Many of the terrains the Roman solider traveled were rough. It would have been very difficult for him to remain standing had it not been for the spikes in his shoes. His shoes protected his feet from the sharp sticks and traps the enemy would set out to try to keep the army from marching forward.
The Greek word for “preparation” gives the impression of readiness and eagerness. Matthew Henry wrote about this passage and said:
“The preparation of the gospel of peace signifies a prepared and resolved frame of heart, to adhere to the gospel and abide by it, which will enable us to walk with a steady pace in the way of religion, notwithstanding the difficulties and dangers that may be in it. It is styled the gospel of peace because it brings all sorts of peace, peace with God, with ourselves, and with one another.”
The definitions of “peace” include “to be, become, or keep silent or quiet,” “a state of tranquility or quiet,” and “freedom from disquieting or oppressive thoughts or emotions.”
We receive peace from Christ.
- Isaiah was speaking of Christ in Isaiah 53:7 when he said, “How beautiful upon the mountains are the feet of him that bringeth good tidings, that publisheth peace; that bringeth good tidings of good, that publisheth salvation; that saith unto Zion, Thy God reigneth!”
- “But not in Christ Jesus ye who sometimes were far off are made nigh by the blood of Christ. For he is our peace…and came and preached peace to you which were afar off, and to them that were nigh” (Ephesians 2: 13-14, 17).
- “Blessed be the Lord God of Israel; for he hath visited and redeemed his people, and hath raised up an horn of salvation for us in the house of his servant David…to give light to them that sit in darkness and in the shadow of death, to guide our feet into the way of peace” (Luke 1:68-67, 79).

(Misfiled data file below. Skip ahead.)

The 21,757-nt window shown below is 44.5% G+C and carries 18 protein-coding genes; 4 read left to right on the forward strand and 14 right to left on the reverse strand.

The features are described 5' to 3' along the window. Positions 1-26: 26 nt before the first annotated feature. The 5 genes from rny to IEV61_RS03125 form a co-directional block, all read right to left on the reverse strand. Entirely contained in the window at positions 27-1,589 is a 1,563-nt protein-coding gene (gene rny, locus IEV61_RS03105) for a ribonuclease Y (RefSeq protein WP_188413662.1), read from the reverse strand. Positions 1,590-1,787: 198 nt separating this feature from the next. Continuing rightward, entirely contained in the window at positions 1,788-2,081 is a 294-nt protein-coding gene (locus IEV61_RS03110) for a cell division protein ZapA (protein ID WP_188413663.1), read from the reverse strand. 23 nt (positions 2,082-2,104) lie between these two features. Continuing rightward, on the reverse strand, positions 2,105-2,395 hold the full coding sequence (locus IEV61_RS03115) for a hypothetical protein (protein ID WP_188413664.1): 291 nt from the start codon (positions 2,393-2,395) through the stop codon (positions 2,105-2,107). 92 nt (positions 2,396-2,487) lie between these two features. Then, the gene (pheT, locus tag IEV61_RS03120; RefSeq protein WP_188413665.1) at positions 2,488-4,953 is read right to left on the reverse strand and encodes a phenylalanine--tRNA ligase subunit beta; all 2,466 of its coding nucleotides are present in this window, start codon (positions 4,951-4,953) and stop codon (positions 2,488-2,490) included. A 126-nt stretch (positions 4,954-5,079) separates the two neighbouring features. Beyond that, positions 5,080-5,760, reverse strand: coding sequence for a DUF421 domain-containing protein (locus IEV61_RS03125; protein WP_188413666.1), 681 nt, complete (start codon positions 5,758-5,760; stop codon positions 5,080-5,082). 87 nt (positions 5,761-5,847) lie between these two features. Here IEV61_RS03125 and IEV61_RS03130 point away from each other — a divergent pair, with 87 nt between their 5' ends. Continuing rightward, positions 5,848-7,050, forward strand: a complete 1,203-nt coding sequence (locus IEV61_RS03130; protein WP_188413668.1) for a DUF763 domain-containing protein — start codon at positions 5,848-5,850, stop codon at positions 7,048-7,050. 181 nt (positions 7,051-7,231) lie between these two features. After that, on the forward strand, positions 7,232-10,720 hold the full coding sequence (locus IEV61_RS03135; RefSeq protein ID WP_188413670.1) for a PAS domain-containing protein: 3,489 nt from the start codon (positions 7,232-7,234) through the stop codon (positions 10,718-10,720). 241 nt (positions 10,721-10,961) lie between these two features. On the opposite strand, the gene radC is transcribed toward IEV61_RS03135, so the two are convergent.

- “PeaceI leave with you, my peace I give unto you: not as the world giveth, give I unto you. Let not your heart be troubled, neither let is be afraid” (John 14:27).
- And so many times Paul speaks of “the peace of God,” the “King of peace,” and “the Lord of peace.” (Romans 1:7; Philippians 4:7; Colossians 3:15; 2 Thessalonians 3:16; Hebrews 7:2;
The devil brings chaos, strife, and restlessness.
- “There is no peace, saith the LORD, unto the wicked” (Isaiah 48:22).
- “But the wicked are life the troubled sea, when it cannot rest, whose waters cast up mire and dirt. There is not peace, saith my God, to the wicked” (Isaiah 57:20-21).
- Destruction cometh; and they shall seek peace, and there shall be none” (Ezekiel 7:25).
- “But your iniquities have separated between you and your God, and your sins have hid his face from you, that he will not hear…The way of peace they know not; and there is no judgment in their goings: they have made them crooked paths: whosoever goeth therein shall not know peace” (Isaiah 59:2, 8). Because the wicked do not know peace, it is very important we bring them the gospel of peace.
A strong threat to Satan’s power is when we are at peace with God. God’s peace gives us the ability to not be frightened and upset when trials and tribulations come. Satan loves to make us restless. In the end of day, he will use this restlessness he has created to raise up the anti-chirst (Revelation 13:1). Do we want to let the devil use us to work against God?
…and your feet shod with the preparation of the gospel of peace. (Ephesians 6:15)